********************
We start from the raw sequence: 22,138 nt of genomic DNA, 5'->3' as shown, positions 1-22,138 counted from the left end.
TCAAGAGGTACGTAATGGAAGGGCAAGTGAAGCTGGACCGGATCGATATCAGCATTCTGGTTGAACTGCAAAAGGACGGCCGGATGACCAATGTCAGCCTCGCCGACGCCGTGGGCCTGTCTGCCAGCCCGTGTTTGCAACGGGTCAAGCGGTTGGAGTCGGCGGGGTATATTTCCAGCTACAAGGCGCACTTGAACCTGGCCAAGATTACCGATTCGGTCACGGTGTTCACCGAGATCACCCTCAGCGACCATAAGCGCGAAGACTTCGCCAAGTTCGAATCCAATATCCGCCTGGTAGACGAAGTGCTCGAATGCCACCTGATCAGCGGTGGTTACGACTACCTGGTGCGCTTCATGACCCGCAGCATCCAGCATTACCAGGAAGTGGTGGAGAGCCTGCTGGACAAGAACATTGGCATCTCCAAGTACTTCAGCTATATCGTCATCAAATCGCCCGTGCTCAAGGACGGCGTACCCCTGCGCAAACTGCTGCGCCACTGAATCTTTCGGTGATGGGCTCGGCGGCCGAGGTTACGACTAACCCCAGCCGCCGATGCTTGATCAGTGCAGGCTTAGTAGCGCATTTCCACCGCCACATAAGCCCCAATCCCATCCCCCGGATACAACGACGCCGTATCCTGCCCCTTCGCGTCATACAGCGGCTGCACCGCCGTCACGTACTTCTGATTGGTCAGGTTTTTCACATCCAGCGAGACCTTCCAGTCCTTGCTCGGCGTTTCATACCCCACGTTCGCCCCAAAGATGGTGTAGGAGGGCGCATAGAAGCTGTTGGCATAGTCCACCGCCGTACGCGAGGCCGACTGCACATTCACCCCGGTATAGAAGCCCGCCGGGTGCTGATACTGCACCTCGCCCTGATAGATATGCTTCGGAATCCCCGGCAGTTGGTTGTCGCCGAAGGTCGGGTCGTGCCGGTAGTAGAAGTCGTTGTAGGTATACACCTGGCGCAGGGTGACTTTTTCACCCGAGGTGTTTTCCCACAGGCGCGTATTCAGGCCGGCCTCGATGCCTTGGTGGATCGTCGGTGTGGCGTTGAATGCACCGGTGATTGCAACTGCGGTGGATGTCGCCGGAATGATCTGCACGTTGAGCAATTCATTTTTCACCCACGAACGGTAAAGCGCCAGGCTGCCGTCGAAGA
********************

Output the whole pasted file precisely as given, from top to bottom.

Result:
We start from the raw sequence: 22,138 nt of genomic DNA, 5'->3' as shown, positions 1-22,138 counted from the left end.
TCAAGAGGTACGTAATGGAAGGGCAAGTGAAGCTGGACCGGATCGATATCAGCATTCTGGTTGAACTGCAAAAGGACGGCCGGATGACCAATGTCAGCCTCGCCGACGCCGTGGGCCTGTCTGCCAGCCCGTGTTTGCAACGGGTCAAGCGGTTGGAGTCGGCGGGGTATATTTCCAGCTACAAGGCGCACTTGAACCTGGCCAAGATTACCGATTCGGTCACGGTGTTCACCGAGATCACCCTCAGCGACCATAAGCGCGAAGACTTCGCCAAGTTCGAATCCAATATCCGCCTGGTAGACGAAGTGCTCGAATGCCACCTGATCAGCGGTGGTTACGACTACCTGGTGCGCTTCATGACCCGCAGCATCCAGCATTACCAGGAAGTGGTGGAGAGCCTGCTGGACAAGAACATTGGCATCTCCAAGTACTTCAGCTATATCGTCATCAAATCGCCCGTGCTCAAGGACGGCGTACCCCTGCGCAAACTGCTGCGCCACTGAATCTTTCGGTGATGGGCTCGGCGGCCGAGGTTACGACTAACCCCAGCCGCCGATGCTTGATCAGTGCAGGCTTAGTAGCGCATTTCCACCGCCACATAAGCCCCAATCCCATCCCCCGGATACAACGACGCCGTATCCTGCCCCTTCGCGTCATACAGCGGCTGCACCGCCGTCACGTACTTCTGATTGGTCAGGTTTTTCACATCCAGCGAGACCTTCCAGTCCTTGCTCGGCGTTTCATACCCCACGTTCGCCCCAAAGATGGTGTAGGAGGGCGCATAGAAGCTGTTGGCATAGTCCACCGCCGTACGCGAGGCCGACTGCACATTCACCCCGGTATAGAAGCCCGCCGGGTGCTGATACTGCACCTCGCCCTGATAGATATGCTTCGGAATCCCCGGCAGTTGGTTGTCGCCGAAGGTCGGGTCGTGCCGGTAGTAGAAGTCGTTGTAGGTATACACCTGGCGCAGGGTGACTTTTTCACCCGAGGTGTTTTCCCACAGGCGCGTATTCAGGCCGGCCTCGATGCCTTGGTGGATCGTCGGTGTGGCGTTGAATGCACCGGTGATTGCAACTGCGGTGGATGTCGCCGGAATGATCTGCACGTTGAGCAATTCATTTTTCACCCACGAACGGTAAAGCGCCAGGCTGCCGTCGAAGA